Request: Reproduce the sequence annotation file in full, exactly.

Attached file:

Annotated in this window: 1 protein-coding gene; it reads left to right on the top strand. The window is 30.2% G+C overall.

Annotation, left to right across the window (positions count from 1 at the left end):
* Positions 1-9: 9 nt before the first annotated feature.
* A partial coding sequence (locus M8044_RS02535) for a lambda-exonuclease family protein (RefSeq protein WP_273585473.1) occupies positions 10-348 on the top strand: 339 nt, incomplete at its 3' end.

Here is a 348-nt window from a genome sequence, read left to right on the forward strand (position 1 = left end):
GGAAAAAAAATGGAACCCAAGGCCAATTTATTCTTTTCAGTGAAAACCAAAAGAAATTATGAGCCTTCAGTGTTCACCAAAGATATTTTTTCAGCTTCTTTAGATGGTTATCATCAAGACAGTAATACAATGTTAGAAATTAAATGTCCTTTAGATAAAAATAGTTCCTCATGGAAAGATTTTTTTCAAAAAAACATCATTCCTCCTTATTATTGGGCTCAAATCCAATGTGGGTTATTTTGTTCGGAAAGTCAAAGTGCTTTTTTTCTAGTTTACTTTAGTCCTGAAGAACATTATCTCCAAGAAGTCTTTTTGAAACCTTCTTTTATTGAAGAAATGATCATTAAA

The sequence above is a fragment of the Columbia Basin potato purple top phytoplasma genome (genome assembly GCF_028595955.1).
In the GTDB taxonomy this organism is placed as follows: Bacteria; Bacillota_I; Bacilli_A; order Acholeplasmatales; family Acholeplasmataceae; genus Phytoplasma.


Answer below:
Annotated in this window: 1 protein-coding gene; it reads left to right on the top strand. The window is 30.2% G+C overall.

Annotation, left to right across the window (positions count from 1 at the left end):
* Positions 1-9: 9 nt before the first annotated feature.
* A partial coding sequence (locus M8044_RS02535) for a lambda-exonuclease family protein (RefSeq protein WP_273585473.1) occupies positions 10-348 on the top strand: 339 nt, incomplete at its 3' end.

Here is a 348-nt window from a genome sequence, read left to right on the forward strand (position 1 = left end):
GGAAAAAAAATGGAACCCAAGGCCAATTTATTCTTTTCAGTGAAAACCAAAAGAAATTATGAGCCTTCAGTGTTCACCAAAGATATTTTTTCAGCTTCTTTAGATGGTTATCATCAAGACAGTAATACAATGTTAGAAATTAAATGTCCTTTAGATAAAAATAGTTCCTCATGGAAAGATTTTTTTCAAAAAAACATCATTCCTCCTTATTATTGGGCTCAAATCCAATGTGGGTTATTTTGTTCGGAAAGTCAAAGTGCTTTTTTTCTAGTTTACTTTAGTCCTGAAGAACATTATCTCCAAGAAGTCTTTTTGAAACCTTCTTTTATTGAAGAAATGATCATTAAA

The sequence above is a fragment of the Columbia Basin potato purple top phytoplasma genome (genome assembly GCF_028595955.1).
In the GTDB taxonomy this organism is placed as follows: Bacteria; Bacillota_I; Bacilli_A; order Acholeplasmatales; family Acholeplasmataceae; genus Phytoplasma.